“Shared Cultures, Shared Heritage, Shared Responsibility”
In the journey of mankind, human beings always looked to progress and make this world a better place. While it is debatable whether all the paths pursued to achieve the success are progressive, it has been recognised that we should traverse back in time and recognise the extraordinary ability our ancestors possessed. There are architectural wonders, built centuries ago, be it, Brihadeeswara Temple, in South Indian town of Thanjavur, Rock-cut cave monuments of Ajanta or great pyramids of Egypt. These remind us of the ingenuity and extraordinary ability of the people who lived in the past. With the passing of time and in the hurry to modernise, the world is losing out on many of these priceless wonders. World Heritage is mankind’s priceless possession and it becomes our responsibility to preserve these assets to the generations to come. To ensure that these are protected, World Heritage Day is being celebrated on 18 April every year. What was started as a movement to protect the monuments by International Council on Monuments and Sites (ICOMOS) has grown into becoming world Heritage Day approval by UNESCO and each year it is celebrated with a theme. At a time when the world is going through many human-made situations like climate change, environmental uncertainty, population explosion, increasing disparities, this year the world heritage day is being celebrated as the one with ‘Shared Cultures, Shared Heritage, Shared Responsibility’.
While the efforts of UNESCO and cooperation from governments of the world over, care is being taken to protect and preserve large monuments, there is another aspect to our heritage. Do you remember as a child, playing with mud-dolls bought from the village fairs or the handmade bamboo fans, wooden puppets etc., how much we used to love them! Several countries are blessed with indigenous arts and handicrafts. Especially a country like ours, is gifted with such talented artisans. Every district, every state and even villages are known for their culture and artwork. Every corner of India is recognized for its rough tenor, be it the colourful dresses, turban, shirts, skirts which gives us feel of Rajasthani art, and craft or the silver and copper prayer wheel of Ladakh. Can we forget the sighting of Durga Puja festival, celebrated with gaiety and community participation, each pandals depicting Goddess Durga decorated in a unique way reflecting the art and talent of the artists?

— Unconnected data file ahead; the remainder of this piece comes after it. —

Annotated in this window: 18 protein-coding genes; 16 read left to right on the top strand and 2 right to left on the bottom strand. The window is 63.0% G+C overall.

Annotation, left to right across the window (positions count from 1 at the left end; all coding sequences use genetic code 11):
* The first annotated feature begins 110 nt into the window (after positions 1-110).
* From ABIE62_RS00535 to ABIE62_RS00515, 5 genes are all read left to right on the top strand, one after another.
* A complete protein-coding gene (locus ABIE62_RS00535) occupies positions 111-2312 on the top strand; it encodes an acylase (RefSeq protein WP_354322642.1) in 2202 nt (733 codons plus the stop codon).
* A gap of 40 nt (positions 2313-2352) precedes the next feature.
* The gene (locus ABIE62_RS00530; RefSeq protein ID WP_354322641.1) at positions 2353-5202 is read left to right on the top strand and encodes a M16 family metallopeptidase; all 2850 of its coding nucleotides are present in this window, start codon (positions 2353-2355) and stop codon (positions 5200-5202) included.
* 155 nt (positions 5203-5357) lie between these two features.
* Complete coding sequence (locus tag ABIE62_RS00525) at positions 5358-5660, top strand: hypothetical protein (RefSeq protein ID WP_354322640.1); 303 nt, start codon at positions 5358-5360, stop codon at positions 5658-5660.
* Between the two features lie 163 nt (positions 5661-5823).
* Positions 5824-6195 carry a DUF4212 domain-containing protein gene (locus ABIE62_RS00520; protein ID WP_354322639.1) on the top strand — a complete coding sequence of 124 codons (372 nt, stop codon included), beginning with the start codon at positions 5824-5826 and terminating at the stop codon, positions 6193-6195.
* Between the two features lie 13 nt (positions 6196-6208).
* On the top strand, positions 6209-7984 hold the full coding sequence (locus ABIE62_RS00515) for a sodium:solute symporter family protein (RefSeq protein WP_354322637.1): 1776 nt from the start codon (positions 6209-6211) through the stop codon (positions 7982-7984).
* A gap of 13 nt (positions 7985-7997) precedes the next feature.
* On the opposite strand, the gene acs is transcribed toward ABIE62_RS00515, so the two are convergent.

The craftsmanship of the country, its beauty can also be known from its unique textile. As many variations in shawls and sarees will be seen here, you will not find anywhere else in the world. From Kashmir shawls to Himroo shawl, Rectangular Woollen Shawl, Patka and other many designing shawls will show the artistry here. Can we miss out mentioning the beauty of Kanchipuram Silk, or the fineness of Venkatagiri Sarees? Many types of crafts are made using fabric. The skills to make these are passed on from one generation to the other generation. Some of the communities moved from Central Asia through Afghanistan, Kashmir and settled in Rajasthan, Gujarat. Through such a long journey and crossing different cultures, they bring their experience on clothes through their artistry. The diversity is immense so is the talent.
When we celebrate world Heritage Day, it is important to recall the great artisans who made this country proud, heritage is what is built in the past by the ancestors and left behind for us to remember. More importantly, it is our traditions and the large number of artisans who brought beauty into the lives and to our homes. Let us recognise and celebrate what we have inherited. I had the privilege of living most of my life near to the heritage site Mahablipuram. The monuments are reminders to us that our ancestors did it centuries ago and we should be able to do it now (Fondly recall what late Dr Baldev Raj used to say).
When we are at a juncture, where the world is battling to conquer COVID epidemic, and doubts linger in some corner of the minds whether mother earth would remain the same, celebrating the world Heritage Day would be a great booster.
Shared Cultures, Shared Heritage, Shared Responsibility, after all, it is the sharing which would get it enhanced. Let us celebrate the great heritage we have inherited.